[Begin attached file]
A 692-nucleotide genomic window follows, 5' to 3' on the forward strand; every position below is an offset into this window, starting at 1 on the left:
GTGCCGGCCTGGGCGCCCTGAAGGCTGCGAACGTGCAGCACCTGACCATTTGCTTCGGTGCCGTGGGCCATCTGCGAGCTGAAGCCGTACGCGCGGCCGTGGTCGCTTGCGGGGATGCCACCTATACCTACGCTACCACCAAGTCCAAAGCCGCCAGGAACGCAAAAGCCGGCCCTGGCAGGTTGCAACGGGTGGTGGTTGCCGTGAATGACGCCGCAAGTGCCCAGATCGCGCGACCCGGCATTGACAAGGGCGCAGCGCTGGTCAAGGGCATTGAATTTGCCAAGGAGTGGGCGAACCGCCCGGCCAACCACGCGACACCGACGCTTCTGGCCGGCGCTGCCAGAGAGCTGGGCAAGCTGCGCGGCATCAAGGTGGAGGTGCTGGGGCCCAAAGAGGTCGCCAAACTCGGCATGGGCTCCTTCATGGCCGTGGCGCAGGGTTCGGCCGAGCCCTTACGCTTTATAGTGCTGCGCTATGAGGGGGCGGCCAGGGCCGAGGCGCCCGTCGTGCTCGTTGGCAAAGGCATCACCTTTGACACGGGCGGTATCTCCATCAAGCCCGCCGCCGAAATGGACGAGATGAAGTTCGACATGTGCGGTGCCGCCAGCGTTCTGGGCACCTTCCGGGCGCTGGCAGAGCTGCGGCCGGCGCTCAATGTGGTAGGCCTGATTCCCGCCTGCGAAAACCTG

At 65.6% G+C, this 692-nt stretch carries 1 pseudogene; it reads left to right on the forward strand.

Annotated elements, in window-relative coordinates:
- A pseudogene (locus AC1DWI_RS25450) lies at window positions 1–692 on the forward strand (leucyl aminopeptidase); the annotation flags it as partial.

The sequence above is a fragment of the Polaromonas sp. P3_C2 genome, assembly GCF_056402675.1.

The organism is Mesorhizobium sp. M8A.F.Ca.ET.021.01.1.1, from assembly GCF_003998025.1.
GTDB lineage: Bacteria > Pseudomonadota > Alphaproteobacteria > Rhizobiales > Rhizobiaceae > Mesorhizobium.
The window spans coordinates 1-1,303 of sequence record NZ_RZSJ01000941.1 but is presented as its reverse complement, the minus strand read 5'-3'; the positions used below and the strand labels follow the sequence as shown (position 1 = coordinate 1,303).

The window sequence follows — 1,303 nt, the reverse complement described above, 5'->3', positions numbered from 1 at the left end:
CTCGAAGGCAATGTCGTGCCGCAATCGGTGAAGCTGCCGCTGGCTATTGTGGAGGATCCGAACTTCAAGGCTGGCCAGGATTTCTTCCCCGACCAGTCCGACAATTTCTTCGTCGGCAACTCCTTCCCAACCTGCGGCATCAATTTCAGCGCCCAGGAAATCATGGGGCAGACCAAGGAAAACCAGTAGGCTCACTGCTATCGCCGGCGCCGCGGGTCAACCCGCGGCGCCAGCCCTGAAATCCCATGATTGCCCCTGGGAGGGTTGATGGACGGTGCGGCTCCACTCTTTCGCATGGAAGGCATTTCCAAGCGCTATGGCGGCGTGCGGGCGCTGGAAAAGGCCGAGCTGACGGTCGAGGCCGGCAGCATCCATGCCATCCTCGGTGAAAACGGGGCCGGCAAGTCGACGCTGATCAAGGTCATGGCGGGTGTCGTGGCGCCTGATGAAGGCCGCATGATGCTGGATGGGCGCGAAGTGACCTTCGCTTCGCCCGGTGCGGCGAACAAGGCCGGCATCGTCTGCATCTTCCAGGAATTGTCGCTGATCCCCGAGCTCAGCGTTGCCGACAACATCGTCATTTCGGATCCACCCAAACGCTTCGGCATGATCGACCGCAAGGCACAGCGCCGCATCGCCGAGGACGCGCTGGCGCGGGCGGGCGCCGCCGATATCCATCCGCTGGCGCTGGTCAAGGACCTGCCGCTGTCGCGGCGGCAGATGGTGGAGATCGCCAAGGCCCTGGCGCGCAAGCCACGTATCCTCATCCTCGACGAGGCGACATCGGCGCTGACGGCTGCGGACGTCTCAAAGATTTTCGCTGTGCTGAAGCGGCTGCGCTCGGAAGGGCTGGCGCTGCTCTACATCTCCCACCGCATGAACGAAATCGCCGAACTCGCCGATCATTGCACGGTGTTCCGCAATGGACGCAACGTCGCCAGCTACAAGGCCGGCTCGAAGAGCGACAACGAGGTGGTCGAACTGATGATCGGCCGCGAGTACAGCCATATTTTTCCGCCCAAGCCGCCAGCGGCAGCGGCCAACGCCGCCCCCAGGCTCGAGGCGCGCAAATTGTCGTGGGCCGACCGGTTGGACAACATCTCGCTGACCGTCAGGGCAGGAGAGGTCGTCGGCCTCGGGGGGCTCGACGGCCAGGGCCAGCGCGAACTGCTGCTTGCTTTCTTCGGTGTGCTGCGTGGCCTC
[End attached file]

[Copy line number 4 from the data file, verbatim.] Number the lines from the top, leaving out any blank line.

Annotated elements, in window-relative coordinates: